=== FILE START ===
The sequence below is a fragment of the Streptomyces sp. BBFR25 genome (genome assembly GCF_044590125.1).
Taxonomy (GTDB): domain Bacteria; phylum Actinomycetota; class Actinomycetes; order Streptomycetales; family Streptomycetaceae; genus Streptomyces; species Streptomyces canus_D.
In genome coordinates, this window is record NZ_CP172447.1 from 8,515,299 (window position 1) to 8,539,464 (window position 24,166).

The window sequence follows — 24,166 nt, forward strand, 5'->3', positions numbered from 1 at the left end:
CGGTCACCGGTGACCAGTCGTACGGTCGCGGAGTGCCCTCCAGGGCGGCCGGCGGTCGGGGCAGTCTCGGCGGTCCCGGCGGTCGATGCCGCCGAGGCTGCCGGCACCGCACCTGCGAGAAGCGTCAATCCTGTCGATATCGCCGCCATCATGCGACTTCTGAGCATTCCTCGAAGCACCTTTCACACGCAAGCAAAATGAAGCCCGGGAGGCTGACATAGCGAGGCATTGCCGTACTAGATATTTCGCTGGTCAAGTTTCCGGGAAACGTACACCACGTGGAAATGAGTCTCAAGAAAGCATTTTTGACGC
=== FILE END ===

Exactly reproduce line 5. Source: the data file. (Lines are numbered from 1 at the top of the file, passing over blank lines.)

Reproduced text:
CGGTCACCGGTGACCAGTCGTACGGTCGCGGAGTGCCCTCCAGGGCGGCCGGCGGTCGGGGCAGTCTCGGCGGTCCCGGCGGTCGATGCCGCCGAGGCTGCCGGCACCGCACCTGCGAGAAGCGTCAATCCTGTCGATATCGCCGCCATCATGCGACTTCTGAGCATTCCTCGAAGCACCTTTCACACGCAAGCAAAATGAAGCCCGGGAGGCTGACATAGCGAGGCATTGCCGTACTAGATATTTCGCTGGTCAAGTTTCCGGGAAACGTACACCACGTGGAAATGAGTCTCAAGAAAGCATTTTTGACGC